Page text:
Fracturing bones — and traditional views of civil engineering – ASU News Now

When most people think of civil engineering, images of construction sites, bridges and tunnels will likely come to mind. However, a recent collaboration between Arizona State University and Mayo Clinic is placing civil engineers in a new light.
“There is a huge world out there where engineers can use their skills in areas that are traditionally not associated with civil engineering,” says Subramaniam “Subby” Rajan, a civil engineering professor in the Ira A. Fulton Schools of Engineering at ASU.
Putting that concept to the test, Rajan has spearheaded a number of projects in the School of Sustainable Engineering and the Built Environment, part of the Fulton Schools, with private companies such as Honeywell and Raytheon and government organizations such as the Federal Aviation Administration and NASA. He has aided in the materials testing of everything from jet engines to bulletproof vests —  efforts that have not only expanded his knowledge of civil engineering, but also that of his students and research assistants who get to participate in the studies as well.
“If you ask a person on the street or even a practicing civil engineer whether civil engineering skills can be used in answering questions dealing with bone fractures, the answer will inevitably be ‘no’; there is not a connection between the two. However, there are a lot of connections,” Rajan says.
In his latest research project, Rajan is using his civil engineering expertise to help forensic researchers draw more accurate conclusions about the impact of trauma made on the human body.

Video by Steve Filmer/ASU Media Relations
Subramaniam “Subby” Rajan
With a long track record of applying civil engineering mechanics to diverse research projects, Rajan was contacted by researchers at Mayo Clinic in Arizona. The team is actively working on a project that could redefine the process for identifying trauma made to human remains. More specifically, the research could allow forensic anthropologists to determine the time at which blunt-force trauma may have occurred to a human body with greater precision and, ultimately, if the trauma played a role in a person’s death.
“This work is important to forensic scientists because knowing whether a fracture occurred perimortem — at or around the time of death — versus postmortem can give us important information about the cause and manner of death with crime scene investigations,” says Natalie Langley, a consultant in the Department of Laboratory Medicine and Pathology at Mayo Clinic in Arizona and president of the American Board of Forensic Anthropology.
The collaborative team at Mayo Clinic also includes researchers from the Center for Regenerative Medicine in Arizona, the Biomaterials and Histomorphometry Core Laboratory at Mayo Clinic Rochester, Mayo Clinic postdoctoral research fellow Jessica Skinner and ASU’s Barrett, The Honors College graduate intern Yuktha Shanavas.
Langley explains that femur bones are sourced from males between the ages of 50 and 80 who donated their bodies to scientific research. Those demographic variables were chosen to control for sex- and age-related compositional differences in bone. The bones are then heated at controlled temperature and humidity for varying amounts of time to simulate the loss of elasticity that bones experience during the postmortem interval.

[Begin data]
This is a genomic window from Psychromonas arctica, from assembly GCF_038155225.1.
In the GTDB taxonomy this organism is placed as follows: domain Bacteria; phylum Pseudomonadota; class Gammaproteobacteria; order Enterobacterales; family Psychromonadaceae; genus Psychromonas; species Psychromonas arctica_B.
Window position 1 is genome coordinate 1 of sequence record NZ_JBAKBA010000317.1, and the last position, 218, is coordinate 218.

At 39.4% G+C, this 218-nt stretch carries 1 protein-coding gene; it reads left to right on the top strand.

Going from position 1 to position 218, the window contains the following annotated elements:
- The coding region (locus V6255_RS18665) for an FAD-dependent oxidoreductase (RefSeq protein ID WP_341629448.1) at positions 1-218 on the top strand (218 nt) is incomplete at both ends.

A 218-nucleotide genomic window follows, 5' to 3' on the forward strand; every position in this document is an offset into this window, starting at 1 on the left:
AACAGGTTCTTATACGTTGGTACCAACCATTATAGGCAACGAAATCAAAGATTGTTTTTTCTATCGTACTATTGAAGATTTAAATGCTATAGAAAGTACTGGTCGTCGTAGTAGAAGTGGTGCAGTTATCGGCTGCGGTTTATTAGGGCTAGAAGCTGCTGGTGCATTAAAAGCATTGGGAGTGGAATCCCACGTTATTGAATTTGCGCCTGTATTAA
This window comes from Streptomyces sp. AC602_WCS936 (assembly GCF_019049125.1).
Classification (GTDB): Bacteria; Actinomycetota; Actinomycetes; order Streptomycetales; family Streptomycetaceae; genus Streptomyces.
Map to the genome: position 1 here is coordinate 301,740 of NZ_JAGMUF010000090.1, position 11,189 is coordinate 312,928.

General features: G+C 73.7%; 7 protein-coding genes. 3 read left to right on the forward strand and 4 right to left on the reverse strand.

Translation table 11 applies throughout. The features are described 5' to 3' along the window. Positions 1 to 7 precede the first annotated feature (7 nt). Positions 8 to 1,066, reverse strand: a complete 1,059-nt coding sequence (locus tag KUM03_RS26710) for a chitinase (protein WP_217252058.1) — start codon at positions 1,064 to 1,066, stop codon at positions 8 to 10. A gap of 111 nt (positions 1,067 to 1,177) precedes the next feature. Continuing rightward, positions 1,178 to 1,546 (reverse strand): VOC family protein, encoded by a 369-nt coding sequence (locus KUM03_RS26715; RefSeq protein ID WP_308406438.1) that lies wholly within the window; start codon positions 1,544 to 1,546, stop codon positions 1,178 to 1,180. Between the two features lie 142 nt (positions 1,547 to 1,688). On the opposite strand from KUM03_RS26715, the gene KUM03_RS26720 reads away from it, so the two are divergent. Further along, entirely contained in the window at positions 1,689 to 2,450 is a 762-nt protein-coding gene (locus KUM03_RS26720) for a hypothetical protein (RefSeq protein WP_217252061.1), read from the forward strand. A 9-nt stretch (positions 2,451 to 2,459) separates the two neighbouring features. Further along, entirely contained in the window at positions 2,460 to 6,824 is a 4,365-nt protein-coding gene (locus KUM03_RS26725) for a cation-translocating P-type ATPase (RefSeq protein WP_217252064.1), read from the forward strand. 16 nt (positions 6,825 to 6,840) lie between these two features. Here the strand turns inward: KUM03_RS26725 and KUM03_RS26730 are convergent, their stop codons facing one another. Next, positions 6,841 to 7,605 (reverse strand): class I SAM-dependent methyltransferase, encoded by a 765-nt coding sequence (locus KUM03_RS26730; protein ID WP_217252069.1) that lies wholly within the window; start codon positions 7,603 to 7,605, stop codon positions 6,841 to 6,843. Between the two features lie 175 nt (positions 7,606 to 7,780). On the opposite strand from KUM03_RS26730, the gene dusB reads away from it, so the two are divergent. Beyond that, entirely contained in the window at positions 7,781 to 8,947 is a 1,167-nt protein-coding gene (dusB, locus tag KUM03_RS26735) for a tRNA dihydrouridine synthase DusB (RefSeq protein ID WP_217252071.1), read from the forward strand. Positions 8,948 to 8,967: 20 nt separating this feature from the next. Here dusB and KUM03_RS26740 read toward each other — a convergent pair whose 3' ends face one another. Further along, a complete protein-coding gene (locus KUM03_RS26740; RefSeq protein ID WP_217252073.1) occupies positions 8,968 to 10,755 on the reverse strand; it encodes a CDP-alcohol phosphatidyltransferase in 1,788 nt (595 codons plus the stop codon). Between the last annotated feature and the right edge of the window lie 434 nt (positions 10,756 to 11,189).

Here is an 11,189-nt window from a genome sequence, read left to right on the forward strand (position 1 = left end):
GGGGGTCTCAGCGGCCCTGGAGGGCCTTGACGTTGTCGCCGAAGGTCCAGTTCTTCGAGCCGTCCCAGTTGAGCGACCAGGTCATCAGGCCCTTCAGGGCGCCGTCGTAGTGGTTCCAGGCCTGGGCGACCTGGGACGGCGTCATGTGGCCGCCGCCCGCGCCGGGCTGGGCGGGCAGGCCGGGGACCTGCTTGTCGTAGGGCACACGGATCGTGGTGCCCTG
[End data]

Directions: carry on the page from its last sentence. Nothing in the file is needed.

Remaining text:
“Bone is an elastic material, and it maintains elasticity for some time after death,” Langley says. “By heating the bone, we are able to replicate longer periods of time after death that commonly lead to a bone losing some elasticity, leaving different fracture patterns than if it were broken while still elastic.”
A layer of spray paint is also applied to the surface of the bones so high-speed cameras can detect deformation and surface strain that occur during the impact testing.
Donated femur bones are coated in a black-and-white speckled spray paint that allows high-speed cameras to capture the deformations on the surface of the sample during fracture testing. Photo by Monica Williams/ASU
Langley says her team needed help minimizing the unknowns in their research.
“I contacted ASU initially because we needed an impact tester to induce fractures in a controlled manner,” she says.
Rajan’s team and Mayo Clinic researchers created a special apparatus to hold a fragment of femur bone to allow for an impactor to drop at a controlled and monitored rate.
“These are impacts that are strong enough to break a bone, but they are not as high velocity as a gunshot wound,” Langley says. “We even take it one step further and use high-speed photography to measure, or track, the movement of the bone during the fracture process.”
This allows her team to consider what forces are being distributed across the bone.
Once the bone is fractured, it is handed back over to Langley and her team for a thorough review and documentation of the fracture characteristics.
“One of the things we look at is the pattern of the fracture,” Langley says. “Fractures that occur at or around the time of death have a certain appearance; and those that occur much longer after death, when the bone is not as elastic, have a different appearance.”
“We captured 5,000 frames per second and were able to tell where the weight struck the bone and where the cracks were propagating in the bone,” says Ashutosh Maurya, a graduate research associate who volunteered to participate in the bone testing.
Maurya is completing his doctorate in civil, sustainable and environmental engineering in the Fulton Schools. Despite the bone testing research having a different focus from his dissertation work, he felt it was a great opportunity to expand his skills as he explores impact dynamics problems connected to aircraft structures.
“If you look at almost any research, you will see people from different areas working together,” Maurya says. “This will definitely help me in my future career as I collaborate with non-engineering background professionals and manage projects across disciplines.”
Ashutosh Maurya, a doctoral student of civil, sustainable and environmental engineering, volunteered to participate in the collaboration with Mayo Clinic in hopes of expanding his experience working with individuals in different research fields. Photo by Monica Williams/ASU
It is a philosophy Maurya’s mentor Rajan has tried to instill in all of the students that pass through his classroom.
“It’s only when you start looking at the fundamental tools that are used across all these different problems, that you find there are a lot of commonalities,” Rajan says. “For this specific project, we are able to make an impact beyond what is commonly expected of civil engineers.”